>Home >Devotional


Hope for the Troubled Heart

Wednesday, July 15, 2020

The fruit of righteousness will be peace; the effect of righteousness will be quietness and confidence forever. My people will live in peaceful dwelling places, in secure homes, in undisturbed places of rest. Isa. 32:17, 18, NIV.

Hannah wanted a son almost more than life itself. No longer could she take the jealousy and taunting of Peninnah, the wife that Elkanah took so he could have children. So in agony she silently pleaded with the Lord.

When Eli the priest saw her lips move in silent prayer, he drew the hasty conclusion that she was drunk and reprimanded her. "How long will you keep on getting drunk? Get rid of your wine" (1 Sam. 1:14, NIV). His reaction must have added insult to injury to Hannah's troubled heart. "'Not so, my lord,' Hannah replied, 'I am a woman who is deeply troubled. . . . Do not take your servant for a wicked woman; I have been praying here out of my great anguish and grief'" (verses 15, 16, NIV).

Chagrined, Eli said, "Go in peace, and may the God of Israel grant you what you have asked of him" (verse 17, NIV).

Immediately Hannah felt better. Hope changes things. She felt hungry, then ate something, and her face no longer mirrored despair.

Unwanted mental distress comes, in one form or another and at various times of life, to practically everyone. It can be triggered by thwarted hopes, severe disappointment, grief, remorse, unfulfilled ambitions, or as in Hannah's case, a problem that has no obvious solution.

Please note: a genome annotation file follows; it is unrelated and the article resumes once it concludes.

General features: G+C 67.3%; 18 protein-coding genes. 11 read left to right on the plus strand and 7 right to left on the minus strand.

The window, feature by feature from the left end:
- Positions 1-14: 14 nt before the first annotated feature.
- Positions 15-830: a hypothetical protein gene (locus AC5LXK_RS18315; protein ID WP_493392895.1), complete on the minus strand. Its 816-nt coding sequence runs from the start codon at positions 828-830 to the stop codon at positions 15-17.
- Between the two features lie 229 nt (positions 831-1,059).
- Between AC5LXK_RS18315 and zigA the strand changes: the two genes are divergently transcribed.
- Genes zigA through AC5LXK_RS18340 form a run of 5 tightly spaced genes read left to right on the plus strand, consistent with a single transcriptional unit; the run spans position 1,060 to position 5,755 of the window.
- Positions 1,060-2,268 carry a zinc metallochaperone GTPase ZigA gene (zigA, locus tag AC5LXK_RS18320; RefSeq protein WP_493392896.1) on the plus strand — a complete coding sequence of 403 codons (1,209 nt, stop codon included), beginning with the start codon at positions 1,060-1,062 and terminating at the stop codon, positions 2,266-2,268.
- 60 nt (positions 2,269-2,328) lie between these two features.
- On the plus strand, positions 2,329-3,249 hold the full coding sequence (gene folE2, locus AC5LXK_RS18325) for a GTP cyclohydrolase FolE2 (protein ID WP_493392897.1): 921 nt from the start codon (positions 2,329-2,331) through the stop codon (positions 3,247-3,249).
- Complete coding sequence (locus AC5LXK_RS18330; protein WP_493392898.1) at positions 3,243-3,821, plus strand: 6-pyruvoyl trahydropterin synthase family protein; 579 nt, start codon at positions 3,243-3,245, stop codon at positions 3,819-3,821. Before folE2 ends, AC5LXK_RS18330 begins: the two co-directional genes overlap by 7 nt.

The best way for God-fearing persons to respond to distress is to do as Hannah did—pour out your soul to the Lord.

Mental distress is an unnatural, unhealthy state of mind. When allowed to persist, it upsets the balance by which the brain unconsciously regulates the actions of the body's various organs. Thus any one of the so-called functional diseases may develop, such as stomach ulcer, colitis, some kinds of arthritis, heart difficulties, some forms of diabetes, persistent headache, and sexual aberrations. Science has proved Ellen White right when she said, "The sympathy which exists between the mind and the body is very great. When one is affected, the other responds. The condition of the mind has much to do with the health of the physical system" (Testimonies, vol. 4, p. 60).

When distressed, remember: "When we beseech the Lord to pity us in our distress, and to guide us by His Holy Spirit, He will never turn away our prayer" (Thoughts From the Mount of Blessing, p. 132).

Used by permission of Health Ministries, North American Division of Seventh-day Adventists.